Israel the past two weeks has been utilizing a secret device to counter the growing threat of mortars and Qassam rockets Hamas regularly launches at the Jewish communities of Gaza – a pilotless drone that identifies and takes out militants and their equipment before they can fire the rockets, senior Israeli security sources told WND.

The Israel Air Force Monday fired three missiles at two teams of Palestinian militants planning a mortar attack in a Gaza refugee camp. Palestinian residents told reporters Israeli drones fired the missiles near where a group of militants was gathering. The IDF only confirmed that missiles destroyed both launchers, but would not reveal which kind of aircraft was used in the operation.

A week earlier, Israel fired missiles at a Hamas crew preparing to launch a Qassam rocket against Neve Dekalim, the main Gaza Jewish community, from the Khan Younes cemetery in the southern Gaza Strip. Again, residents said they saw a drone, and the IDF was silent.

An IDF spokeswoman told WND she “cannot reveal or discuss operational methods or means used in combat.”

But security officials said the recent operations utilized an advanced aerial pilotless drone equipped with precision-guided missiles capable of taking out stationary and moving targets with minimal collateral damage.

The officials wouldn’t identify the exact drone Israel has been using, but said it is a modified version of a model similar to America’s MQ-1 Predator, a system guided by a ground control station that receives several real-time video feeds from sensors located on the drone as well as images from a Predator-linked satellite.

The Israeli drone, which can remain in the air for up to 24 hours, is equipped with a color nose camera, a daytime-applicable TV lens, a variable infrared camera for low light and night, and a synthetic radar for looking through smoke, clouds or haze. The cameras produce full motion video as well as still frame radar images.

America has used the Predator, as well as a more sophisticated system, the American Global Hawk UAV, in Afghanistan and Iraq. The U.S. used a drone May 8 to kill a wanted al-Qaida operative in North Waziristan.

“Use of this drone should send shivers down the spines of terrorists planning further attacks,” said an Israeli official. “Israel is using it to serve as a deterrent for further attacks. It provides us with constant intelligence in real time from afar, and enables us to respond immediately and forcefully.”

Rannan Gissin, a senior aide to Israeli Prime Minister Ariel Sharon, told WND: “I can’t talk specifics. The method used is not important, but I can say if Palestinians do not stop attacks, we will have to do it. And we will use methods that will be effective.”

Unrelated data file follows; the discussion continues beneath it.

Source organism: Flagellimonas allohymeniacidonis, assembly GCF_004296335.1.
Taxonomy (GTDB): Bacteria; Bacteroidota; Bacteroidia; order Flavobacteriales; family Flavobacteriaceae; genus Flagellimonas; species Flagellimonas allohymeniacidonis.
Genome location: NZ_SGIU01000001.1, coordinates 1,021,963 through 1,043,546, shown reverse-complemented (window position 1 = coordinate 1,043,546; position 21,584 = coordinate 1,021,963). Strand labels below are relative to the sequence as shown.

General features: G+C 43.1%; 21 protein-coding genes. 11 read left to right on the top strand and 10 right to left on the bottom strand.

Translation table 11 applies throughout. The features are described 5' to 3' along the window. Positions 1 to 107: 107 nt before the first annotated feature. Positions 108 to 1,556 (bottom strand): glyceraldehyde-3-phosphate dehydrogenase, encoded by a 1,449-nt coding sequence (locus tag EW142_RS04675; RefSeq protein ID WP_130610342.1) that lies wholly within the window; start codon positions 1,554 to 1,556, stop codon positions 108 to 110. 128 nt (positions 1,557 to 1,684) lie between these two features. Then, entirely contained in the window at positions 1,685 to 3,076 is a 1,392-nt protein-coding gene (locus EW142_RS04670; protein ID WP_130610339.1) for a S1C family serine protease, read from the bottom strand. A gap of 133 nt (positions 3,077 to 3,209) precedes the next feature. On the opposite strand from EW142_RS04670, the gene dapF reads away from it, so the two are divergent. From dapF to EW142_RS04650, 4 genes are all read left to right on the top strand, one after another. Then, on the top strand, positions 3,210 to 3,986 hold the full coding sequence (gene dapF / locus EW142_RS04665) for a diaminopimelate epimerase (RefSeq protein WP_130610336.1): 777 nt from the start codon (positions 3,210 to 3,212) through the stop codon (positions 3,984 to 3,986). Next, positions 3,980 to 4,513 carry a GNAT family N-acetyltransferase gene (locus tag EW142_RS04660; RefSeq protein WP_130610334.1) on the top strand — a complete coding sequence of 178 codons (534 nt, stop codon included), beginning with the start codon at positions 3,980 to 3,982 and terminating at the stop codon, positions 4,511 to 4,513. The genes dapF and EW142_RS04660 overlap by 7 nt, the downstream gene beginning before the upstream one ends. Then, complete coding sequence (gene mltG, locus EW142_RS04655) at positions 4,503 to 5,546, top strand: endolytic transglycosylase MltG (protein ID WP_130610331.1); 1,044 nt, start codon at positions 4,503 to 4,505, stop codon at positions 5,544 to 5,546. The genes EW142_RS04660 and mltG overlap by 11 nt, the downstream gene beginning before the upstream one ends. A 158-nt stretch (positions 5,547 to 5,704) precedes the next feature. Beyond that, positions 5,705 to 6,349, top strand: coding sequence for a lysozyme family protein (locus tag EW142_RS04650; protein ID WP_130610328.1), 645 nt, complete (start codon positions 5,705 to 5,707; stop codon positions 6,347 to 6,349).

Hamas has been launching almost daily rocket and mortar attacks against the Jewish communities in Gaza slated for evacuation this summer. Analysts have warned the attacks will escalate as the Gaza withdrawal draws closer so Hamas can claim it has driven Israel from the area.

Israel has been reluctant to conduct ground operations inside Gaza in keeping with a cease-fire agreement signed with the Palestinians in February.

“The drone shows we can still operate without being there,” said a security source.

Some worry after the Gaza evacuation, Hamas will use the territory gained to stage rocket attacks deeper inside Israel.

Since February, the Palestinians have smuggled multiple rockets and five anti-aircraft missile batteries into Rafah from across the Egypt-Gaza border, reports Israel’s Center for Special Studies.

Hamas also recently started manufacturing a new rocket, the Nasser 3, capable of reaching further than the currently used Qassam 2 rockets, which, unlike the Nasser, have improvised fuses and warheads that don’t always explode on impact.

“The Nasser 3 brings things to a whole new level of warfare,” a security source previously told WorldNetDaily. “Hamas knows they can’t get inside Israel because of the security fence, and they are setting the stages for a major shift in tactics from suicide bombings to firing effective rockets from Palestinian areas deep inside Israel.”

The IDF has been debating how best to respond to the new rocket threat.

Aside from the drone, as WND first reported, military experts have been developing a “remote control” border with Gaza that includes unmanned sensor patrol cars and computerized observation posts that would automatically spot and kill terrorists.

An army think tank, working with Israel’s high-tech sector, has put together a computerized observation system that will identify “hostile elements” for the IDF, and upon human authorization, will fire deep into Gaza. The system itself will recommend the most appropriate weapon to use to hit a specific target.

The technology was quietly built years ago by Israeli firms and is now in the testing and approval stages.

Said Gissin: “Rockets may be the latest threat, but Israel will neutralize it.”

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